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[whitespace] The Road Les Traveled

By Mike Connor

IT'S BEEN a few years now since I've seen the inside of a classroom, and even longer since I've argued a coherent thesis. So I'd like to take this opportunity to make an argument. Namely, that Les Claypool is the funkiest motherfucker alive.

Keep in mind that no single facet of his funkiness that I am about to list makes him the funkiest--only when all his strengths come together at once do Claypool's funky aspects become more than the sum of their parts. If you are not convinced by the following argument and would like to argue that somebody else is, in fact, the funkiest mofo alive, by all means make your case. No matter what the president does, we can still at least pretend that we live in a democratic nation. Send me an argument that in no more than 300 words describes what makes your candidate the funkiest mofo alive. We'll print the best response here in the Rock Show.

But without further ado, here is what I think makes Les so damn funky:

Attire: Claypool wore a bowler hat, black-and-white-striped jumpsuit pants, an orange-and-yellow cowboy shirt, and big, brass rose-colored sunglasses. It was obvious from the moment he took the stage in that get-up that he came to get down.

Technique: Whether he's slapping, popping, plucking, strumming, bowing, scratching or tapping the strings, Les does pretty much everything you can do with a bass without breaking public indecency laws. He Hershey-squirted, wahwahed and envelope-filtered bass lines out of his four-string, and had whacked-out effects tweaking his upright bass into an instrument of heavy psychedelic doom.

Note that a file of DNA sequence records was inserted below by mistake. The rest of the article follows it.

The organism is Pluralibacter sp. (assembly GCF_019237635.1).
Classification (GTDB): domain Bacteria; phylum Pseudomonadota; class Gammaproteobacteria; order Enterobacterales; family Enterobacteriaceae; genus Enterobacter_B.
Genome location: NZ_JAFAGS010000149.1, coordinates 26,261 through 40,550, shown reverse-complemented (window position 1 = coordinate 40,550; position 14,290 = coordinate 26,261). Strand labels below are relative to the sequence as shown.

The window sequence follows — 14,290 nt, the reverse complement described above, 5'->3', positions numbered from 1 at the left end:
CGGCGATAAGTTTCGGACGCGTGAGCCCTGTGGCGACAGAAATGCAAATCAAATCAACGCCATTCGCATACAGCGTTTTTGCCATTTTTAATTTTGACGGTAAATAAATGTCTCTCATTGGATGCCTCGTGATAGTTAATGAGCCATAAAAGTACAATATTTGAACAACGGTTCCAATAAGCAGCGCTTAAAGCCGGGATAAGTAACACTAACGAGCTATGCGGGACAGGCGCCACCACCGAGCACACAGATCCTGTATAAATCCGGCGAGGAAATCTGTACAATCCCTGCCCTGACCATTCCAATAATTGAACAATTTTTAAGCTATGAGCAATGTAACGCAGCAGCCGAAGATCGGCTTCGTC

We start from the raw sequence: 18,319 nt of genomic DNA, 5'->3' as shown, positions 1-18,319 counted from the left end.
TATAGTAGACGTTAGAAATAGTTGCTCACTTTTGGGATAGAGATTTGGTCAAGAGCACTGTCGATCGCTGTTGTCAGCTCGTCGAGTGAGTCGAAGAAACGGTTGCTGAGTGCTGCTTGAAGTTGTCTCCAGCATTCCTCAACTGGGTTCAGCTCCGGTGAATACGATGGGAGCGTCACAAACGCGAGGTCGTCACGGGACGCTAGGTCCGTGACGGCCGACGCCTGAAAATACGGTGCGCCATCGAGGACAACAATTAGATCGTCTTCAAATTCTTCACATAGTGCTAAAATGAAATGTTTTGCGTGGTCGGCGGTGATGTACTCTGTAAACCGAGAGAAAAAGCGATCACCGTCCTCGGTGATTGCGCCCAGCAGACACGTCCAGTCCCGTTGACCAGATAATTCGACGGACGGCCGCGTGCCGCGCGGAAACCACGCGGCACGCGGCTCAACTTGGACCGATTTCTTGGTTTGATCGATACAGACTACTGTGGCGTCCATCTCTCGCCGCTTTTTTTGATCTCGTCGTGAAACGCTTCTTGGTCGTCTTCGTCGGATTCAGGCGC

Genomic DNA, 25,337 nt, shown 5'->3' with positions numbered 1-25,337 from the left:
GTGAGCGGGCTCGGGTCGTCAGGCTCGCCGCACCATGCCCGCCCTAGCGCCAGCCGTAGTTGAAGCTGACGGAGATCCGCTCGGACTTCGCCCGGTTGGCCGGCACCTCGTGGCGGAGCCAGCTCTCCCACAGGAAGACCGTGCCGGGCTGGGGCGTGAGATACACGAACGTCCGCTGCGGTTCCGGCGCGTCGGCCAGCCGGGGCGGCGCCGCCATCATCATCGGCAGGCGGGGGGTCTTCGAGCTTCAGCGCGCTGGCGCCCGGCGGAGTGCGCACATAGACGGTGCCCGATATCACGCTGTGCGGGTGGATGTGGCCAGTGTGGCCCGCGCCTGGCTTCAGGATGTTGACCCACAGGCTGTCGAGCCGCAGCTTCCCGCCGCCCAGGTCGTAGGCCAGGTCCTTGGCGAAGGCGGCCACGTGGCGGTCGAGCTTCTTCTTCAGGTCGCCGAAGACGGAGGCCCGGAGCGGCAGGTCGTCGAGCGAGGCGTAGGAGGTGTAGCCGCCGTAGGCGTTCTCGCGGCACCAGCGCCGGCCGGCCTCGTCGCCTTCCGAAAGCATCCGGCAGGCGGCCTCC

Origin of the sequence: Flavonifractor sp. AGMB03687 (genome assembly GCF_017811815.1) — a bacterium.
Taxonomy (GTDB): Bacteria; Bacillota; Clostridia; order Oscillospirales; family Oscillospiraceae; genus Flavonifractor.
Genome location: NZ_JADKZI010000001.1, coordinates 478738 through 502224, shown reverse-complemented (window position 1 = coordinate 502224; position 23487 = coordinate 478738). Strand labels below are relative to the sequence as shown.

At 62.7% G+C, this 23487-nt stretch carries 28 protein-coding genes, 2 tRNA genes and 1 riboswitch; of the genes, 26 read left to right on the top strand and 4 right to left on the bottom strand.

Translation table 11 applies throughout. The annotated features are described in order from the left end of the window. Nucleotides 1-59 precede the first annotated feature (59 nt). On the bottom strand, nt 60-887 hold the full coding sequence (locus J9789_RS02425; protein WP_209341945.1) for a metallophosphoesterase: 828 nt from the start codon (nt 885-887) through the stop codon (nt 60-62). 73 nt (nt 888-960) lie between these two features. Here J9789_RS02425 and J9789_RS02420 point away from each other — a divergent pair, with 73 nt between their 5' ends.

Vocal Style: Taking Roger Waters' nasally Commandant voice from The Wall and lending it an air of circus sideshow flavor, Claypool's vocals are pure aural satire. He's managed to create a vocal style that succinctly embodies his lefty politics and his weirdly humble ringmaster stage persona.

Projects: Primus, Oysterhead (Trey Anastasio, Stewart Copeland), Holy Mackerel (Jay Lane, Charlie Hunter, Henry Rollins), multiple collaborations with Tom Waits, and now the Fearless Flying Frog Brigade. Given that the future of his other projects is shrouded in mystery, we can only revel in his present project, which leads to the next category ...

Friday's Performance: In the FFFB, Claypool's got a drummer, a guitarist, a sax man and a percussionist, and all are Chinese Acrobat-caliber musicians. The percussionist belted out a bunch of spectacular marimba solos, and also added an exciting tribal element to the group's dark and heavy funk. Too bad they didn't play any Primus songs, but they did bring out a guy in a George W. Bush costume playing a mini synthesizer and talking about experimenting with poppers and anal sex with Colin Powell. "He's the pitcher, I'm the catcher ... We use poppers to accentuate our lovemaking at this juncture." Kind of a mixed metaphor, but funny nonetheless. Prolonged improvs of "David Makalaster" and "Dee's Diner" restored my faith in the jam-band aesthetic, and they earned bonus points for playing "Shine On You Crazy Diamond," even if (compared to the original version) the turbo version pretty much sucked.

Bits and Pieces

Semisweet kudos to whoever put together the blaring music accompanying the fireworks at Santa Cruz's birthday bash a week-and-a-half ago. Although I personally found that the fireworks went much better with a little Jon Spencer Blues Explosion (even the name is apropos), there was no denying the power of the Queen medley, which included rocking Muzak versions of "We Are the Champions" and "Bohemian Rhapsody." Unidentified shameless tearjerkers had me welling up despite myself, thinking about the hundreds of children who will be scarred for life by that compulsory musical injustice.

I hope Santa Cruzans never cease to amaze me.

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From the October 16-23, 2002 issue of Metro Santa Cruz.

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